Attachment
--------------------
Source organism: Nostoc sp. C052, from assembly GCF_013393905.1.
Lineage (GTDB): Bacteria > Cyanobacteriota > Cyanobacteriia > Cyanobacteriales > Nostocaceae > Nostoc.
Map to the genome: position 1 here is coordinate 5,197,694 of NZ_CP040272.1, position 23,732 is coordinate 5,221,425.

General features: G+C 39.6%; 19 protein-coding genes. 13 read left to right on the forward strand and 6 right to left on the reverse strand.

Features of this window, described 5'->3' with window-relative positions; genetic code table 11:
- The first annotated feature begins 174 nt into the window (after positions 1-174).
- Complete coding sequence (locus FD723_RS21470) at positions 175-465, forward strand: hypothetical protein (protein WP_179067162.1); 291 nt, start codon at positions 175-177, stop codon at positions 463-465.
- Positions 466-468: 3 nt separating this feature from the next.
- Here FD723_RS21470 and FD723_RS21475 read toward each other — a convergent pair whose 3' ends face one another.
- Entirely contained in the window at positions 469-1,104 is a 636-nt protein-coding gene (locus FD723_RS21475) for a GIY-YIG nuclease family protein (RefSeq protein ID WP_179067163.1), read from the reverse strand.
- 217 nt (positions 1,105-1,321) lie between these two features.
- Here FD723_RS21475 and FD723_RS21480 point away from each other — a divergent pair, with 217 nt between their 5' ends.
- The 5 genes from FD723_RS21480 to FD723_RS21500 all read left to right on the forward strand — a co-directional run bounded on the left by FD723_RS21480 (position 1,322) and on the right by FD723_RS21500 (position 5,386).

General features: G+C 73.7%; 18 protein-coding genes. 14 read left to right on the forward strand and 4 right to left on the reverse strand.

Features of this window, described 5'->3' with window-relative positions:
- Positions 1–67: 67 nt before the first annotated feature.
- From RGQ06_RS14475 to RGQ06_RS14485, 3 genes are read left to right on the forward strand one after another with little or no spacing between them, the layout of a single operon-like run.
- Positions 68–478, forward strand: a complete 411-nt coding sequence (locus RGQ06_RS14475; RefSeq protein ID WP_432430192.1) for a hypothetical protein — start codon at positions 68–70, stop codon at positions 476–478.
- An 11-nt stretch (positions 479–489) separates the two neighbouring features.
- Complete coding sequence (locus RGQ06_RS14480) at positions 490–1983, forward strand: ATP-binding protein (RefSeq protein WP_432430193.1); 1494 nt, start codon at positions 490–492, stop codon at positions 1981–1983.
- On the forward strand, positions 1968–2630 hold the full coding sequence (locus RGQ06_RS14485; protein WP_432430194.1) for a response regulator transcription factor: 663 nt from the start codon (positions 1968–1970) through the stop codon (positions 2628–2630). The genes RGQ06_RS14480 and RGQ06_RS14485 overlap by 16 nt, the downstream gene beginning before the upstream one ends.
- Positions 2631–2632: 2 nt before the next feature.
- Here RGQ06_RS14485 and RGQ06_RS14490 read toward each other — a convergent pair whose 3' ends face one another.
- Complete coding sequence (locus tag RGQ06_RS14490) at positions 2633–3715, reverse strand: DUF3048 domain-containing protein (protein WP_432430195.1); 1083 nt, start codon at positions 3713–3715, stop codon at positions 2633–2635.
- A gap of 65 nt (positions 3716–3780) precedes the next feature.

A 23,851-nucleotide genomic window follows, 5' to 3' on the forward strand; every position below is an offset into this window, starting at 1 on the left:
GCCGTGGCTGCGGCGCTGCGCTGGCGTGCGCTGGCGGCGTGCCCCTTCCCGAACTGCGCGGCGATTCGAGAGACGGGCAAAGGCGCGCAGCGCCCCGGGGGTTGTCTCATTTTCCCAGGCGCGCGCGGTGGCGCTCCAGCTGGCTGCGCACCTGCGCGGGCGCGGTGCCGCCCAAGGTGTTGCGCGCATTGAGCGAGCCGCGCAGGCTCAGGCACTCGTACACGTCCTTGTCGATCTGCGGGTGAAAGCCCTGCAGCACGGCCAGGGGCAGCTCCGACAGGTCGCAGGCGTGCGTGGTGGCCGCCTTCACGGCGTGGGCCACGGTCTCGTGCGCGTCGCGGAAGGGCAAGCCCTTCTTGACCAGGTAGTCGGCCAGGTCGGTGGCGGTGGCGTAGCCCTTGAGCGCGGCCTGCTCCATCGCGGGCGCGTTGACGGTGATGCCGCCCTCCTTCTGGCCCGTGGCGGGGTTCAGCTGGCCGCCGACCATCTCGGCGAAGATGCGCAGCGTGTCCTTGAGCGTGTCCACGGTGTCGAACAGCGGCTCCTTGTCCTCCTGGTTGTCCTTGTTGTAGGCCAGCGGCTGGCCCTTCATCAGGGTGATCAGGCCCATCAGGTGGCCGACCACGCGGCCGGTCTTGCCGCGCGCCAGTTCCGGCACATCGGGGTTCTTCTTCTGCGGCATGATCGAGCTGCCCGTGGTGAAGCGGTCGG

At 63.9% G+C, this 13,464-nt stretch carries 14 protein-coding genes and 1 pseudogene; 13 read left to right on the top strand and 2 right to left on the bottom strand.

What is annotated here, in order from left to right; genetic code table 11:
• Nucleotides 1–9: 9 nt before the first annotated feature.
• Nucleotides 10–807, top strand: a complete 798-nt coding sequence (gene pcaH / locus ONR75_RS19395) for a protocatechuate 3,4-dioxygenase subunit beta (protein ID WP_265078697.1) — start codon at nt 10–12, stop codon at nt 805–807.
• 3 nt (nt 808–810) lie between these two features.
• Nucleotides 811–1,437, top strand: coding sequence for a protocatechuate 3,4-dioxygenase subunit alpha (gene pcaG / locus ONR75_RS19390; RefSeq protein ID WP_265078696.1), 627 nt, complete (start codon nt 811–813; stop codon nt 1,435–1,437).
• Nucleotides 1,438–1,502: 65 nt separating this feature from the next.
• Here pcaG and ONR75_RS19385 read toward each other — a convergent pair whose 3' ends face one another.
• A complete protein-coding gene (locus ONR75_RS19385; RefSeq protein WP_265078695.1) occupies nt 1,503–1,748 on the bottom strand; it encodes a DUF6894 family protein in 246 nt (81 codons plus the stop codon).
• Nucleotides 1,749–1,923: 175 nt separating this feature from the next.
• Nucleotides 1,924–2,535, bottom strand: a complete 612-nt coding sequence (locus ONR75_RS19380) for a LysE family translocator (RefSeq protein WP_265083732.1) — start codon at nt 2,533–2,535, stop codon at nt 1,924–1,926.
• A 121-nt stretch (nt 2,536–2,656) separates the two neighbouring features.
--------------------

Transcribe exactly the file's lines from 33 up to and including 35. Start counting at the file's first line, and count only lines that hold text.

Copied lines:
• Nucleotides 811–1,437, top strand: coding sequence for a protocatechuate 3,4-dioxygenase subunit alpha (gene pcaG / locus ONR75_RS19390; RefSeq protein ID WP_265078696.1), 627 nt, complete (start codon nt 811–813; stop codon nt 1,435–1,437).
• Nucleotides 1,438–1,502: 65 nt separating this feature from the next.
• Here pcaG and ONR75_RS19385 read toward each other — a convergent pair whose 3' ends face one another.